## Positron/electron annihilation via the two-photon pathway

##### Abstract

When a positron/electron pair annihilate via the two-photon pathway, the emitted photons are momentum correlated. This correlation ensures that they move along a straight line path in opposite directions. An experiment performed in 2004 by Dr. V.D. Irby measured the time interval between
detection of the photons. He observed a decay in the number of counts with increasing detection time interval, which he described using a Lorentzian, the line width of which at full-width half-maximum is
measured to be 120ps. The data collected by Irby is interesting because current theory predicts that because the source is so localized (the effective source width used by Irby is safely within 5rnrn) the photons should be detected within a time interval of t=d/c where d is the thickness of the source. This time interval corresponds to 17ps. This thesis fits the results to an exponential, and shows that this exponentially decaying nature of the coincidence time interval is characteristic of the entanglement of the two photons. We find that the wavefunctions of the photons decoheres in space according to how long the particle pair took to decay (which is exponential), and that the probability of simultaneous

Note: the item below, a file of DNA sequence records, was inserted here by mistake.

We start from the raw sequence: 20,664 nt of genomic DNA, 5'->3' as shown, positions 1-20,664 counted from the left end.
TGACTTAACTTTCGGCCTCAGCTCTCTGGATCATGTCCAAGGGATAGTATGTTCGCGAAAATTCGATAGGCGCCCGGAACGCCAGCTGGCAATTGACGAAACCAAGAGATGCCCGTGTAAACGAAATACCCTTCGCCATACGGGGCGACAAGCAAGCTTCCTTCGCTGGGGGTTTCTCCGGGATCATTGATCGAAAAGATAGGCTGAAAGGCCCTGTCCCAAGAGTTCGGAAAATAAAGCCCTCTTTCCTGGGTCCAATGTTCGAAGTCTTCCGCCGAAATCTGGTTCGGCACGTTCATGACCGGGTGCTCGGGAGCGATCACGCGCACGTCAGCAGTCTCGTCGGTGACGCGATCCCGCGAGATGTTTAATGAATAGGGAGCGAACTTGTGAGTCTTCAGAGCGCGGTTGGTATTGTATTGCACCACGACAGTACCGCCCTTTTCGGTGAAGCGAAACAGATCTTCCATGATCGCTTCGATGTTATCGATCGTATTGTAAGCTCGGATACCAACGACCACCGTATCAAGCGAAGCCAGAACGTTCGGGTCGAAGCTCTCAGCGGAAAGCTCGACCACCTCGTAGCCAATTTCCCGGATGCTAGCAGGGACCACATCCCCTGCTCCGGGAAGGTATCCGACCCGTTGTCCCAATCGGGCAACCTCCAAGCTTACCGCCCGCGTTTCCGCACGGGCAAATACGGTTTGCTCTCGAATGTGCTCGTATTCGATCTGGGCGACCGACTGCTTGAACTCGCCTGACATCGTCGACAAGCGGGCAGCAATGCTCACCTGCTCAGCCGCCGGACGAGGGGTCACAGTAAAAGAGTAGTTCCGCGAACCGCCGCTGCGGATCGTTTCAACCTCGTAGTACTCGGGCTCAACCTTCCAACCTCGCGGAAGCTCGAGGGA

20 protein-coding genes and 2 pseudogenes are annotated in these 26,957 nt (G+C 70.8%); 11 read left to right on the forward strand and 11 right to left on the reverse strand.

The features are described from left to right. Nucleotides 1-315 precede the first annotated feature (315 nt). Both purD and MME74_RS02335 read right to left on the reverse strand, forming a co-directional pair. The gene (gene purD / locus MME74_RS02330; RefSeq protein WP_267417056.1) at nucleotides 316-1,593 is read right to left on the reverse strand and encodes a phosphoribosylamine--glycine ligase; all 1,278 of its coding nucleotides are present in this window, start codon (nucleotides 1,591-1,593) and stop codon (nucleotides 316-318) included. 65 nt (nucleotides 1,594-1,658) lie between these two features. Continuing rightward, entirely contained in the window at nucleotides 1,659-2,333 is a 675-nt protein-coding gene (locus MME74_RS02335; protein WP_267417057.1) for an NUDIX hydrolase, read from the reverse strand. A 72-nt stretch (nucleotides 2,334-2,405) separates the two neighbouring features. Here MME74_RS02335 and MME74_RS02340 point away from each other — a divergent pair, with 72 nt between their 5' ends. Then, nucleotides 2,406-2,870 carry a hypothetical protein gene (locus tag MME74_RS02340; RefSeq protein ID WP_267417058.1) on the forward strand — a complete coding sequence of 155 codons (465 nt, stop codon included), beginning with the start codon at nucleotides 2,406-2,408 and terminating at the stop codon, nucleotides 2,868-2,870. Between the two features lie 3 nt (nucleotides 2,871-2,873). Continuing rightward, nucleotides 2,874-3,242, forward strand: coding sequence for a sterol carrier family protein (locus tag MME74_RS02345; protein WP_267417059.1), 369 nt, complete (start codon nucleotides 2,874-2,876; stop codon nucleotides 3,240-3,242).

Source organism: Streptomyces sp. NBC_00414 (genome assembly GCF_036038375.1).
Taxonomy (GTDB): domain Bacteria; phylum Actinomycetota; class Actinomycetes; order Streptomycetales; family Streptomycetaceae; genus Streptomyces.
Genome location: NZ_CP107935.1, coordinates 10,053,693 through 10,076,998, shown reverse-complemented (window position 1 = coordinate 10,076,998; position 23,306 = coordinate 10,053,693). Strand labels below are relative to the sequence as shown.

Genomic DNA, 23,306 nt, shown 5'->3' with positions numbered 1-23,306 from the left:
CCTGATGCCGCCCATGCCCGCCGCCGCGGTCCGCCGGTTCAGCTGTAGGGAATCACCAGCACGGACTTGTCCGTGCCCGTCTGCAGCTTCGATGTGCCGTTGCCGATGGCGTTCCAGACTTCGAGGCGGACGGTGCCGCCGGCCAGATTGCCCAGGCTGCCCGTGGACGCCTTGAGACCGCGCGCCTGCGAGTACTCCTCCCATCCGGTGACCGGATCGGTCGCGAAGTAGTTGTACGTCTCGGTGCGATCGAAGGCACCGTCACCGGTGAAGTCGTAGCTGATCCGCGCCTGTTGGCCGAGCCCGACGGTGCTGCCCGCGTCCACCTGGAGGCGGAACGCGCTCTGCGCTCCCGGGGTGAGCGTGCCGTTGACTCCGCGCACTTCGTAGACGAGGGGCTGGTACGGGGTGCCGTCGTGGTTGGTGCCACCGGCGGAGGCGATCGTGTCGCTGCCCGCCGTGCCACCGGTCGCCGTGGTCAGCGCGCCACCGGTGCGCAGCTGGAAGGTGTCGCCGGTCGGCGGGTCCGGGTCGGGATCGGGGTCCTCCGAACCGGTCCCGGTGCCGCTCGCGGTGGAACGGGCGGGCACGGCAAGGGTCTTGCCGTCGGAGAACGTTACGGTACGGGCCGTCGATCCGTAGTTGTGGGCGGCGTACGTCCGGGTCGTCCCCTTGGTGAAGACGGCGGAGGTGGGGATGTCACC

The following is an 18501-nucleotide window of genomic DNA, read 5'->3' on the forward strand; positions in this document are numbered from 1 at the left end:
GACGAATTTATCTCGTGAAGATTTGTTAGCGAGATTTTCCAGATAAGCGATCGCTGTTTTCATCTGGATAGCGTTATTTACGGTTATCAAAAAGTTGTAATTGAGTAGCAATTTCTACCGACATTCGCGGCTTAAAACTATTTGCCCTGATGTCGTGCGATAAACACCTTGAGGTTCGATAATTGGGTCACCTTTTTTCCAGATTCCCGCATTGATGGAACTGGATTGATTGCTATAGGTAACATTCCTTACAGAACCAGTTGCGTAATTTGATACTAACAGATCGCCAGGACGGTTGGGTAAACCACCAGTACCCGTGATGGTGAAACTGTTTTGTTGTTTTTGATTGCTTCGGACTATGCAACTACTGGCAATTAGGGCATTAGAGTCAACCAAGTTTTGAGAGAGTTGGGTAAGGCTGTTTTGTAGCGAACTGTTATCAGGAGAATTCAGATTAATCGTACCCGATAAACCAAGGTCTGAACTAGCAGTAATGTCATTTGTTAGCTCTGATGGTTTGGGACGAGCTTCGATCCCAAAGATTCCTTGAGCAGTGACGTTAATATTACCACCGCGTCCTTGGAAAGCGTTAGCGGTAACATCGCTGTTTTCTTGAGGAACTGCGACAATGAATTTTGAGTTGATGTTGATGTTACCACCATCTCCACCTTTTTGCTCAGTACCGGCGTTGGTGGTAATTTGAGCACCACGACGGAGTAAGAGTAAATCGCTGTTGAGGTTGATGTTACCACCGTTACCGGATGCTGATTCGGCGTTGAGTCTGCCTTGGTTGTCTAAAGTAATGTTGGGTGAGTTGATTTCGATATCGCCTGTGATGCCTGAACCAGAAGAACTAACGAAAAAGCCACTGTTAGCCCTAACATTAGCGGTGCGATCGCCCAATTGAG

detection depends on the exponential of the product of the lifetime of positronium and the detection time interval.